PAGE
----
Greetings to all.
I have been using the numtheory package for quite some time now and it has helped me advance on a number of problems. Recently an issue came to my attention that I have known about for a long time but somehow never realized that it can be fixed. This is the fact that the numtheory package does not know about Dirichlet series, finite and infinite. Here are two links: this one, where I calculate the dominant pole of an infinite Dirichlet series using Maple and this one, which does not include Maple code, where I calculate three classic infinite Dirichlet series. There are four main issues here:
Here are some comments on these issues.
- First, it appears to me imperative that Maple provide support for Dirichlet series. This is part of the undergraduate curriculum and we have here a deficit that should have no place in a product like Maple.
- Second, a naive user might well ask what the purpose is of providing all those numbertheoretic functions (which are extremely useful btw) if the sum command does not know about them. This will force anybody working with serious Mellin transforms in number theory to revert to pen and paper, when in fact this should be an area where Maple ought to shine. Unfortunately summing those Dirichlet series requires sophisticated algorithms and possibly some table lookup as a last resort, like in the catalog by Gould and Shonhiwa, where about eighty such series are listed. Others that are rational functions of finite Dirichlet series can be calculated algorithmically, as shown in the Maple code at the first link.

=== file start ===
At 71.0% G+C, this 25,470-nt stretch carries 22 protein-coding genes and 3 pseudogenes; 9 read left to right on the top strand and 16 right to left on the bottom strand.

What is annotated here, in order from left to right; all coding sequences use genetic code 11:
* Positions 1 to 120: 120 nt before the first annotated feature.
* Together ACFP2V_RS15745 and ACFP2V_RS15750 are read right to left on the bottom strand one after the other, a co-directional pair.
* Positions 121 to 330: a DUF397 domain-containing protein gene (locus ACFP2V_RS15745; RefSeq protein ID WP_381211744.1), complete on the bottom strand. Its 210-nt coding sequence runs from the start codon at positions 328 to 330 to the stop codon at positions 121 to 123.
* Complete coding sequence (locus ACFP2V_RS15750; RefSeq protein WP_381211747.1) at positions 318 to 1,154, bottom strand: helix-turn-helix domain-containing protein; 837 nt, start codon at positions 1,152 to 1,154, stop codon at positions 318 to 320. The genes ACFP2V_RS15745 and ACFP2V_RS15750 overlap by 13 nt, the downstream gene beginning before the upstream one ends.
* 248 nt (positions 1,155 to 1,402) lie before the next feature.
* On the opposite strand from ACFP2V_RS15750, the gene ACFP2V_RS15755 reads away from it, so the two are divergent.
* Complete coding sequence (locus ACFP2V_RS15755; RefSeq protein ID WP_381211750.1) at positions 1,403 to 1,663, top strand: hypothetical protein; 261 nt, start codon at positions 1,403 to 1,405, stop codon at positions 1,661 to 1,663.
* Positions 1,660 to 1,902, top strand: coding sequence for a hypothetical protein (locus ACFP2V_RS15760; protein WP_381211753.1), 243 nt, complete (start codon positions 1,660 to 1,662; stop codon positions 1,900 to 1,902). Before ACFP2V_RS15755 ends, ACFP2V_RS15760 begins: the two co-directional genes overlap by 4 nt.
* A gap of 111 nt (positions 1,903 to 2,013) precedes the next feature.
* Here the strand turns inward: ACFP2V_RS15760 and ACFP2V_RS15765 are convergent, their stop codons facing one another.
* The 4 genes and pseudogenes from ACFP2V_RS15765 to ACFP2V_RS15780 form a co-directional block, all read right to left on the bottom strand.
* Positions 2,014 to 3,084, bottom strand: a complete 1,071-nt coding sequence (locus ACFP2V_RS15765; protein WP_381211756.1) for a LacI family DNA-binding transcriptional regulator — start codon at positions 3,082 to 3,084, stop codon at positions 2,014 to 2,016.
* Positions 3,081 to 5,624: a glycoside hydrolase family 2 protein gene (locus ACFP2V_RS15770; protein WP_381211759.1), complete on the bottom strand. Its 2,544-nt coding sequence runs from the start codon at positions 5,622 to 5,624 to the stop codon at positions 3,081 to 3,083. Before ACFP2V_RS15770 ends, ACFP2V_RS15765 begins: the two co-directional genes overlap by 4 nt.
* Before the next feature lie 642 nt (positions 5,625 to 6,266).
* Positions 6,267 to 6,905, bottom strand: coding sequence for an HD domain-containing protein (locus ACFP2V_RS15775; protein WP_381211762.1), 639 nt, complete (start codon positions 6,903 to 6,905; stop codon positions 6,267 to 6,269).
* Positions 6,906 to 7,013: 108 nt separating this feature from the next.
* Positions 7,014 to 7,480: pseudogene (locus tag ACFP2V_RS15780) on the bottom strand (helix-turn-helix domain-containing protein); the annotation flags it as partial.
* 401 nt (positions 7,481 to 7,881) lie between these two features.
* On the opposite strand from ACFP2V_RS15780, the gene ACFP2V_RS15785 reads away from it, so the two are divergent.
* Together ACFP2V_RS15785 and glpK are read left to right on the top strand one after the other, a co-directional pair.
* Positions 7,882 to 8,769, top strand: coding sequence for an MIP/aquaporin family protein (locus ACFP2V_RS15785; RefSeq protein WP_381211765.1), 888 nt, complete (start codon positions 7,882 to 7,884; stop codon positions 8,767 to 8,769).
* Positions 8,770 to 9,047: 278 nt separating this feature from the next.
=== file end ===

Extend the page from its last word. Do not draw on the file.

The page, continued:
- Third, there being no coefficient extraction I had to program one myself to deal with cases where simplify turns Dirichlet series terms into the wrong format, absorbing the coefficent on the term into the complex exponential. (This code too can be seen at the first link.) Coefficient extractions of standard series can be done by table lookup and algorithmically for rational functions of finite Dirichlet series. Coefficient extraction could be immensely powerful on classic Dirichlet series, returning a closed form.
- Fourth, it is extremely useful when one is confronted with a new numbertheoretic function, to study its Dirichlet inverse and its convolutions with other basic numbertheoretic functions in order to discover patterns and laws. I do this all the time. I had to write the code for inverses and convolutions myself (it is only a few lines). This should be part of the numtheory package. Moreover the Dirichlet series corresponding to a convolution can be summed in closed form as the product of the Dirichlet series for the two functions in the convolution.
I hope these points will perhaps initiate a discussion and help improve Maple. Some of what I have mentioned is very simple, and some of the other proposals require sophisticated algorithms. Not being a Maple wizard I might have overlooked some tricks that accomplish some of the tasks listed above.
Best regards, Marko Riedel